Medicare Coverage of Wheelchair Ramps Installed at Home


What It Is

A ramp or ramps installed at a patient's home, to be used instead of stairs by a patient who requires a wheelchair or otherwise has difficulty managing stairs

What's Covered

Medicare Part B doesn't cover the installation of ramps at a patient's home.

If you have a Medicare Part C Medicare Advantage plan: Medicare Part C Medicare Advantage plans, also called Medicare Advantage plans, must cover everything that's included in original Medicare Part A and Part B coverage. But sometimes a Part C plan covers more, with extra services or an expanded amount of coverage. (Co-payments for Part C plans may also be different than those for Part A or Part B.) To find out whether your plan provides extra coverage or requires different co-payments for installation of a home wheelchair ramp, contact the plan directly.

What Medicare Pays

Medicare pays nothing for the installation of ramps at a patient's home.

Important: Regardless of the rules regarding any particular type of care, in order for Medicare Part A, Medicare Part B, or a Medicare Part C plan to provide coverage, the care must meet two basic requirements:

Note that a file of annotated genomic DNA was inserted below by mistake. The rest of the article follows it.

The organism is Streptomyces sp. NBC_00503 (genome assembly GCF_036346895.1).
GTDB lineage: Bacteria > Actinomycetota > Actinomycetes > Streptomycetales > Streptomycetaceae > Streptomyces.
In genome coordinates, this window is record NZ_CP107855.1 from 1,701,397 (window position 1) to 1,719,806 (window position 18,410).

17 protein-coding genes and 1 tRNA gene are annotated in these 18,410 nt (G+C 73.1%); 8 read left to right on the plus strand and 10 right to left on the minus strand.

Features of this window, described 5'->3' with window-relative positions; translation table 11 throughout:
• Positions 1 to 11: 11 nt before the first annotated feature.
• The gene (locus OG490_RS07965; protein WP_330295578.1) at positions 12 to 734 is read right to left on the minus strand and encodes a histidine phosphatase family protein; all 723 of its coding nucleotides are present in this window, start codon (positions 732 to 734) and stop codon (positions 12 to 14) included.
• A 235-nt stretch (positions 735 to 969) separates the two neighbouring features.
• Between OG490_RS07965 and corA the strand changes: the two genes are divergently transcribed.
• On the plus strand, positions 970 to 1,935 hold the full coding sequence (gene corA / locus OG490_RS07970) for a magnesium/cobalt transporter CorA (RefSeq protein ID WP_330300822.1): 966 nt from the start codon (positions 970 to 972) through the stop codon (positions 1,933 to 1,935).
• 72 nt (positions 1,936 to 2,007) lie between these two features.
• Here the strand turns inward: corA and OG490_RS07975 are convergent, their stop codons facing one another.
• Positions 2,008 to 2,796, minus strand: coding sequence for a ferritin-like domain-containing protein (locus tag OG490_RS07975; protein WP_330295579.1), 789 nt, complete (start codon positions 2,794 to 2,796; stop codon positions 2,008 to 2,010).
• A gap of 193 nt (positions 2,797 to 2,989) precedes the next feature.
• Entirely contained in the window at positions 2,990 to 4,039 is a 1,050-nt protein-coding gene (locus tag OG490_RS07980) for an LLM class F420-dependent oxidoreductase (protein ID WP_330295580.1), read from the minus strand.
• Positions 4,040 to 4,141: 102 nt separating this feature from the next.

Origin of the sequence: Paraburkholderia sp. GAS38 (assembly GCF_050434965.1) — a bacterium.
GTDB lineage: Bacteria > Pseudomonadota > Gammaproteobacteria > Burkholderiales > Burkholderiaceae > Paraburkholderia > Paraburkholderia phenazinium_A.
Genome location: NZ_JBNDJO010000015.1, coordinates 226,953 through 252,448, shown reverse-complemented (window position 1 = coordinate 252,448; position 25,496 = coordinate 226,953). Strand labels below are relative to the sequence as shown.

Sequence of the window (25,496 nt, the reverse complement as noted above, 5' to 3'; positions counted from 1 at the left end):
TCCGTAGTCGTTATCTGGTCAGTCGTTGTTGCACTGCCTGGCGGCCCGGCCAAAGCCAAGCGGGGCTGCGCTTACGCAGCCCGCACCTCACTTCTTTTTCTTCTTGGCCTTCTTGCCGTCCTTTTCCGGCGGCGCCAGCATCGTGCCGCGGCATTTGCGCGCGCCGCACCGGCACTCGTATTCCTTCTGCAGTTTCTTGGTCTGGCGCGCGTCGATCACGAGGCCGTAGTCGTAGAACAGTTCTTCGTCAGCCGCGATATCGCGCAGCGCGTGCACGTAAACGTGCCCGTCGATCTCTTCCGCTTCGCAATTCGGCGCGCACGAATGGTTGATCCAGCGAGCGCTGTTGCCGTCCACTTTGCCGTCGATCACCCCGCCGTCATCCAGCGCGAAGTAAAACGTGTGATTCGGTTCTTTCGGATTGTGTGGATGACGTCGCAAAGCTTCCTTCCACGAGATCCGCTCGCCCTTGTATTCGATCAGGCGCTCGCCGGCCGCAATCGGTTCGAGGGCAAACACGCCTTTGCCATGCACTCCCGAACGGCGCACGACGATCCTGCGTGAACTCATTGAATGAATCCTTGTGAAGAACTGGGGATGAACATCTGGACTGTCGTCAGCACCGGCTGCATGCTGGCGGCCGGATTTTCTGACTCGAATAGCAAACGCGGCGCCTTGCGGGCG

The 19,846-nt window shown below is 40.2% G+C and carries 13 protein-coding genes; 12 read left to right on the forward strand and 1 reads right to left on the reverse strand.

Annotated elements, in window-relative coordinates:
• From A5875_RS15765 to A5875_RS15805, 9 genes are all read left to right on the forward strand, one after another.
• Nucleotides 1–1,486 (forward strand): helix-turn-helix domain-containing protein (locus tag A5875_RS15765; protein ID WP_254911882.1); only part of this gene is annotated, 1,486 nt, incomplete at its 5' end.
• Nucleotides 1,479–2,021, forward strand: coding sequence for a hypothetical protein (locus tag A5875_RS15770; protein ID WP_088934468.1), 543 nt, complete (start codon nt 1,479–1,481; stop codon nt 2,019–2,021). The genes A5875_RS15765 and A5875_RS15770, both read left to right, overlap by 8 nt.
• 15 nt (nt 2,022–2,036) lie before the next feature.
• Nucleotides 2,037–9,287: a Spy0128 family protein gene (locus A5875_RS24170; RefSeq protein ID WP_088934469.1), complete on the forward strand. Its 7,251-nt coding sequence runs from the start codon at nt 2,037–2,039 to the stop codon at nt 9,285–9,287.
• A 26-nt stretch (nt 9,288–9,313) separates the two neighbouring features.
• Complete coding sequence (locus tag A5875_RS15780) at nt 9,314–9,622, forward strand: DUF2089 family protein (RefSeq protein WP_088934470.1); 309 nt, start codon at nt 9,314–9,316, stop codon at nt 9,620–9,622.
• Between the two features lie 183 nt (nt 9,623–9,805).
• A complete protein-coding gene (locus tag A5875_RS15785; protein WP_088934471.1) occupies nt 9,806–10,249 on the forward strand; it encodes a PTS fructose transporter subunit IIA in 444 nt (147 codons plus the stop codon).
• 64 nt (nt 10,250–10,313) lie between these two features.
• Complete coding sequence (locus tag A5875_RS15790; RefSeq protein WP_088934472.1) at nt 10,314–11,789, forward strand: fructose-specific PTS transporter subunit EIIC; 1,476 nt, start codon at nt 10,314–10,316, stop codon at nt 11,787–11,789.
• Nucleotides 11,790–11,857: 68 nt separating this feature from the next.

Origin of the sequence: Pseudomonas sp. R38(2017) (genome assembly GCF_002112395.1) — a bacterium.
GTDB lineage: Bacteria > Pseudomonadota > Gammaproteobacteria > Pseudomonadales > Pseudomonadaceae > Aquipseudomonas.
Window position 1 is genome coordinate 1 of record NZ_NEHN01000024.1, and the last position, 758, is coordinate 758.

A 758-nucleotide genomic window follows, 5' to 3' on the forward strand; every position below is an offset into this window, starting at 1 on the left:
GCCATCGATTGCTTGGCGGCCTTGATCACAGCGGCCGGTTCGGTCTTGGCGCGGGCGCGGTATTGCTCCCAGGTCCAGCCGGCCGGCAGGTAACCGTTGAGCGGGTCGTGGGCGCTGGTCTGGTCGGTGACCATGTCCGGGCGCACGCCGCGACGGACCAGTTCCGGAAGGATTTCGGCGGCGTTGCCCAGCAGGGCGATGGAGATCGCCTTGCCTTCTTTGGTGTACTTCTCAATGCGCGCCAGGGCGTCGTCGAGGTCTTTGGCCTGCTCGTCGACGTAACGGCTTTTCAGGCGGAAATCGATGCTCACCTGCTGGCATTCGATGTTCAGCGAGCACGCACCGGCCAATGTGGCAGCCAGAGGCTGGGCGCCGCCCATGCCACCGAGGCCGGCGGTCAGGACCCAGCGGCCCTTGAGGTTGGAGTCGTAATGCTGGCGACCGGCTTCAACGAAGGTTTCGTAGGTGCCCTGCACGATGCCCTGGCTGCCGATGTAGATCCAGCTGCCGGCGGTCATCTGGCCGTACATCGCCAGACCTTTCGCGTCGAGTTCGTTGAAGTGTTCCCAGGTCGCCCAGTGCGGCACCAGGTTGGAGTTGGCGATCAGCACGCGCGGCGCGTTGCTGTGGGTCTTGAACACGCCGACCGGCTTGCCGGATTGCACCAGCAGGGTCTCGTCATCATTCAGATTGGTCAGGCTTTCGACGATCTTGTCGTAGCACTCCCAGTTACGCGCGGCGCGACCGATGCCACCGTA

• The care must be "medically necessary." This means that it must be ordered or prescribed by a licensed physician or other authorized medical provider, and that Medicare (or a Medicare Part C plan) agrees that the care is necessary and proper. For help getting your care covered, see FAQ: How Can I Increase the Odds That Medicare Will Cover My Medical Service?

  • The care must be performed or delivered by a healthcare provider who participates in Medicare.

Was this medicareinformation helpful?

3 Comments So Far. Add Your Wisdom.

almost 2 years ago

I think that is such a great idea. This is very innovative to help people who are confined in a wheelchair. Best of all, it is amazing that Medicare covers it <a href="http://ballardrealtyinc.com">property management</a>


about 3 years ago

Thank's for this story


over 3 years ago

Some call them barrier free plans, universal design plans, lifestyle homes, wheelchair plans, aging in place home plans, or accessible home plans. Whatever you call it, they all fall under the same specifications set forth by the Center for Universal Design (CUD) at North Carolina State University. For <a href="http://www.barrierfreedesigns.com">questions or comments</a>, contact us at <a href="http://www.barrierfreedesigns.com">http://www.barrierfreedesigns.com</a>


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